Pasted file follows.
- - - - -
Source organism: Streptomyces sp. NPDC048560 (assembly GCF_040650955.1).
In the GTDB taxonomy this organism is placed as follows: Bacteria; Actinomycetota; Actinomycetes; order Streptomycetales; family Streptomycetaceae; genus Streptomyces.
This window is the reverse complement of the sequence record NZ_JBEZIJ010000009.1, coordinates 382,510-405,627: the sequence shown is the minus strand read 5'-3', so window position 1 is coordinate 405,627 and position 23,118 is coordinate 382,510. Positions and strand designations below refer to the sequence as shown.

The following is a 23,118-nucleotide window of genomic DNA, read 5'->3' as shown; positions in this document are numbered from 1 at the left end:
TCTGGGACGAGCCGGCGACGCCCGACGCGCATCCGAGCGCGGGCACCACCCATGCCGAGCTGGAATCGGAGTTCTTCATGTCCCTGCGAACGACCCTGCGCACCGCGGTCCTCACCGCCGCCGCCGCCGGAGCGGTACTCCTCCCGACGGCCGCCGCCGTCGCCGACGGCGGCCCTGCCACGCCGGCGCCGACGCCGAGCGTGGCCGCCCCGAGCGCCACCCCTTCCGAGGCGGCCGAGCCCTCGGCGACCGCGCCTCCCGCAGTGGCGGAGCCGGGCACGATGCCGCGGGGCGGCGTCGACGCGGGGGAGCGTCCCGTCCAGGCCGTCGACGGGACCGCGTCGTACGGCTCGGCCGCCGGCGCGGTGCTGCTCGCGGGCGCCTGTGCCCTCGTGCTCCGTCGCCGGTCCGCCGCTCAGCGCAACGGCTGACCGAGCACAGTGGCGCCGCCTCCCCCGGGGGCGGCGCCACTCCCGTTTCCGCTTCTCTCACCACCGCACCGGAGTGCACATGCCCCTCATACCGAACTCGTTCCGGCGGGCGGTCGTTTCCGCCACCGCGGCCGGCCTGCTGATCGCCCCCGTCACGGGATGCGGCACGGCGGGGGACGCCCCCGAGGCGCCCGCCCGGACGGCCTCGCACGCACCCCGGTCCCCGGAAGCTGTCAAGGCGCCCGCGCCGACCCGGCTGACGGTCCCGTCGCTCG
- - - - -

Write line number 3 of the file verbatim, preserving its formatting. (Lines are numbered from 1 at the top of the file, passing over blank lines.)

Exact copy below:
This window is the reverse complement of the sequence record NZ_JBEZIJ010000009.1, coordinates 382,510-405,627: the sequence shown is the minus strand read 5'-3', so window position 1 is coordinate 405,627 and position 23,118 is coordinate 382,510. Positions and strand designations below refer to the sequence as shown.